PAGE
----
Historians trace them to 1662 when the seat of the Cochin royal family was shifted from Kodungallur to Mattancherry. The courtyard in front of the Pazhayannur Kavu was where the nine-day-old war between the armies of the Dutch and the Raja of Cochin was fought that ultimately led to the victory of the former.

The 16th century was in many ways, a turning point in world history what with the discovery of a new sea route to India via the Cape of Good Hope. The world virtually shrank, as it were. The Portuguese were the pioneers, followed by the Dutch, the French, and finally the English. They all made a beeline for what was then called the Malabar Coast in search of pepper the black gold. Mattancherry was where they all did business.

Fame and fortune followed. And they in turn brought waves of Gujaratis, Marwaris, Jains, Parsees, and Kutchy Muslims. Mattancherry became a veritable crucible for people of different castes, creeds, religions, languages, and nationalities long before globalization turned the globe into a village.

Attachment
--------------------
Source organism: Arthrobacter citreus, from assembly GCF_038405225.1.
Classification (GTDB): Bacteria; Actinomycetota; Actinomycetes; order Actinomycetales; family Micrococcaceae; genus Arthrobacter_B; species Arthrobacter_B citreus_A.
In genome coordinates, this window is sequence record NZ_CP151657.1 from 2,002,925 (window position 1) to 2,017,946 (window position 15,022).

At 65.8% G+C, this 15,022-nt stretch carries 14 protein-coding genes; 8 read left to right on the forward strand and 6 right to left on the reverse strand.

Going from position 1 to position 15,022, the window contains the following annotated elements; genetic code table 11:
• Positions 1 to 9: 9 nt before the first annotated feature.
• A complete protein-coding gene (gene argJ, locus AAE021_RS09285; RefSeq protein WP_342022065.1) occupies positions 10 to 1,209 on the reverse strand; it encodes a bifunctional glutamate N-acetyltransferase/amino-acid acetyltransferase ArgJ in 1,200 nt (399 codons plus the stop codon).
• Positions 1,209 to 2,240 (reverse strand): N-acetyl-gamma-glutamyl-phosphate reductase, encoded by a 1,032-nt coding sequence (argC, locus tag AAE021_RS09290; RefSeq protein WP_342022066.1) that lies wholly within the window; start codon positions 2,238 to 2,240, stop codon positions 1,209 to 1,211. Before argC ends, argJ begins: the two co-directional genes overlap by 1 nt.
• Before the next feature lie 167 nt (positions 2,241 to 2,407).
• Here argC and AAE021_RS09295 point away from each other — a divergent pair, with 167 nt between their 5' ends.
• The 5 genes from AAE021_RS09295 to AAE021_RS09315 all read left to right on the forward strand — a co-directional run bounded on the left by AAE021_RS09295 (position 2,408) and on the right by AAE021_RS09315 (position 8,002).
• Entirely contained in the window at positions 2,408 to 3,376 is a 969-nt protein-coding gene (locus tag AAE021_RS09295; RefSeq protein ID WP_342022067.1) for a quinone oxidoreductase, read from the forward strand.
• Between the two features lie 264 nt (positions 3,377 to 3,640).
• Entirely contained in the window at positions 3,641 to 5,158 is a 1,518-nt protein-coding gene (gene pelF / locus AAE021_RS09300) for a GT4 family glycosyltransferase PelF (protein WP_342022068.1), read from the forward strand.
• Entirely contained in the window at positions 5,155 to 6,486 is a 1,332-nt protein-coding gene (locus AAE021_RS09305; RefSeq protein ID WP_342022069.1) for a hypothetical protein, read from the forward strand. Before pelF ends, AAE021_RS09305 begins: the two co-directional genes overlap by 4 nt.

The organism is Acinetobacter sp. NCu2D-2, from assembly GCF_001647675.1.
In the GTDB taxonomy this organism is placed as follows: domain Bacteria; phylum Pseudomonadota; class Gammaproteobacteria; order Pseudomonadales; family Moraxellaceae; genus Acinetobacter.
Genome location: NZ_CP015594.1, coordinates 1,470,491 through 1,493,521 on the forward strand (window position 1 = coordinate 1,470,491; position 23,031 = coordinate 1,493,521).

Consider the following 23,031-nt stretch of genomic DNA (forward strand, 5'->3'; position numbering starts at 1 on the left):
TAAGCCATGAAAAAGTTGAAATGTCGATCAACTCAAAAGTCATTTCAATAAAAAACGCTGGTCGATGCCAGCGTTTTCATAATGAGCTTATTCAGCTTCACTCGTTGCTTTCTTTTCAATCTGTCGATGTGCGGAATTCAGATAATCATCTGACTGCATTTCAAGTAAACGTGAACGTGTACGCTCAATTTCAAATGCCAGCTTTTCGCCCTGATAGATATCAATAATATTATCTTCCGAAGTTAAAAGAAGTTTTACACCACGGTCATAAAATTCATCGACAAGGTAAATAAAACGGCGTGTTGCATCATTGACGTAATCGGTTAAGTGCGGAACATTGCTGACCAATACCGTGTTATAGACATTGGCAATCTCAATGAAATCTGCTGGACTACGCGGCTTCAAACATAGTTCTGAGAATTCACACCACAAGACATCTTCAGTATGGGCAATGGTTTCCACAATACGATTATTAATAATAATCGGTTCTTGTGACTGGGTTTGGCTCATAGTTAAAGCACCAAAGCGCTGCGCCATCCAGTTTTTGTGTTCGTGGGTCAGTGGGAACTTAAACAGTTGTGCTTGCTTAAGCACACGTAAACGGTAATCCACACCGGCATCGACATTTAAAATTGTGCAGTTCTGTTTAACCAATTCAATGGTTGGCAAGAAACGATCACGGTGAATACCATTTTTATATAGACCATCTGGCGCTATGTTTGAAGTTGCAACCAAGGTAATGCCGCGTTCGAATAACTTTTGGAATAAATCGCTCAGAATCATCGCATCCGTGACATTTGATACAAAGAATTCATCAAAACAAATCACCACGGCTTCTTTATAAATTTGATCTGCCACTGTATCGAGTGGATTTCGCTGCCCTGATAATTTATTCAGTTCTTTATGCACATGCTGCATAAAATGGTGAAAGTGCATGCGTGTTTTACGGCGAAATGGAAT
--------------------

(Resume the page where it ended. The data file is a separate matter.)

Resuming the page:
It was a magnificent matrix held together by money. There wasn’t a common language understandably so. That didn’t affect business which was carried on by gestures perfected over time and practiced by all. The contracting parties negotiated their deals by holding hands covered by a cloth so as to keep it under wraps. The price would be negotiated by pressing the knuckles, each specifying an amount. They withdrew their hands once the final price was decided. The practice virtually ruled out undercutting as none knew at what price the deal was struck. Modern gadgets have evidently replaced it; yet this is said to be still in use, rarely though in Mattancherry.

No surprise that the place still smells as much of spices as history. Much of the past is still being lived by the people who for all their differences in dress, custom, and belief, seem to show the world the perfect art of living in harmony.